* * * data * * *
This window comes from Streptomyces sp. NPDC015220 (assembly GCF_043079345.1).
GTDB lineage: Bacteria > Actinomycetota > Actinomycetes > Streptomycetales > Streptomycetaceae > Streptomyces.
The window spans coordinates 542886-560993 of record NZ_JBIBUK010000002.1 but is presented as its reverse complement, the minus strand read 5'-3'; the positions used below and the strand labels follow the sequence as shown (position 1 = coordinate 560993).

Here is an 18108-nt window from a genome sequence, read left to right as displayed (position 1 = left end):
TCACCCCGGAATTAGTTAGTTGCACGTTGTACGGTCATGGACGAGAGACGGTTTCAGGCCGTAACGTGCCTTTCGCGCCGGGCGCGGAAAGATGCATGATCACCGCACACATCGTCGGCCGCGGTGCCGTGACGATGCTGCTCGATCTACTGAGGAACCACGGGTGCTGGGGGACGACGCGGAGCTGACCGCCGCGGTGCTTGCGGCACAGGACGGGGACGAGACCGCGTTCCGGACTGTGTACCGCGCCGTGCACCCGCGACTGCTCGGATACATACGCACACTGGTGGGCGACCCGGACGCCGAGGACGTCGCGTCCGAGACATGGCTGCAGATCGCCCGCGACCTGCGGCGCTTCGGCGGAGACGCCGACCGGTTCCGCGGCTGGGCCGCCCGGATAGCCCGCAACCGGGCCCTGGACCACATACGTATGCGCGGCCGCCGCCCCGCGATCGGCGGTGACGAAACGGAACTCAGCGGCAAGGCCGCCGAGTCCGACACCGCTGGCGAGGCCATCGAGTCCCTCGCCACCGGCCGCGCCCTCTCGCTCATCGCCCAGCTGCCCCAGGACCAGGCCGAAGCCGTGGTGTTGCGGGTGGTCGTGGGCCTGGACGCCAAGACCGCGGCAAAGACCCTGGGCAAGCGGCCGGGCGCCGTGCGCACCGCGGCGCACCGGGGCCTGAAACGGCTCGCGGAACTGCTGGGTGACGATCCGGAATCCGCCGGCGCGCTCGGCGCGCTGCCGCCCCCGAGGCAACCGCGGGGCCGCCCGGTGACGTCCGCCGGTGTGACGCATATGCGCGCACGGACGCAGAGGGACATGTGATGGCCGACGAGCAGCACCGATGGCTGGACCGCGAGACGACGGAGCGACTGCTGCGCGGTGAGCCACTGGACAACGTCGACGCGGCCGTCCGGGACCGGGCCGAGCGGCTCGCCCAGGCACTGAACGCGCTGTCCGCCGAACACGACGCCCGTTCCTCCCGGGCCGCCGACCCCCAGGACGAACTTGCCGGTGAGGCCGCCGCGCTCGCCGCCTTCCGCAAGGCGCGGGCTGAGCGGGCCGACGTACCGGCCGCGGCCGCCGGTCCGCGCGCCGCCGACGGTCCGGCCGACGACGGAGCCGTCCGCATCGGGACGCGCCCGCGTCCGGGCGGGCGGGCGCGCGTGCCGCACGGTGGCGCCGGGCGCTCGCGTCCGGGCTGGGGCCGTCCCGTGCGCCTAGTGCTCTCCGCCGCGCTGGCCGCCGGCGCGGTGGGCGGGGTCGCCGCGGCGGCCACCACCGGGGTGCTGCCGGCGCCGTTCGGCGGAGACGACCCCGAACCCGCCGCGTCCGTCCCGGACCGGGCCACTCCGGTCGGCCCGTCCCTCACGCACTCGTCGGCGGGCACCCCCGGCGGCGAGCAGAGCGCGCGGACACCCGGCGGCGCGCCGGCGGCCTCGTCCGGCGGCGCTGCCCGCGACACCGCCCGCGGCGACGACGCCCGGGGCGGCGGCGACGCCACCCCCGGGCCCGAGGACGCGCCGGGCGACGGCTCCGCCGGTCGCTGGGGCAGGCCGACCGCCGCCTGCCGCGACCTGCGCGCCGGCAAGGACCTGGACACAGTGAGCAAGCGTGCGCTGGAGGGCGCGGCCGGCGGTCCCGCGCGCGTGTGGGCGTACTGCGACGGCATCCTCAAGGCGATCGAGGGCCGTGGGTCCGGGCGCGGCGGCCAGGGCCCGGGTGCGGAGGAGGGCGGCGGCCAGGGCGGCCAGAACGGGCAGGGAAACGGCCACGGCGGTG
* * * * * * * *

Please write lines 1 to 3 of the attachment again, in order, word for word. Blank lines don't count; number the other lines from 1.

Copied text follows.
This window comes from Streptomyces sp. NPDC015220 (assembly GCF_043079345.1).
GTDB lineage: Bacteria > Actinomycetota > Actinomycetes > Streptomycetales > Streptomycetaceae > Streptomyces.
The window spans coordinates 542886-560993 of record NZ_JBIBUK010000002.1 but is presented as its reverse complement, the minus strand read 5'-3'; the positions used below and the strand labels follow the sequence as shown (position 1 = coordinate 560993).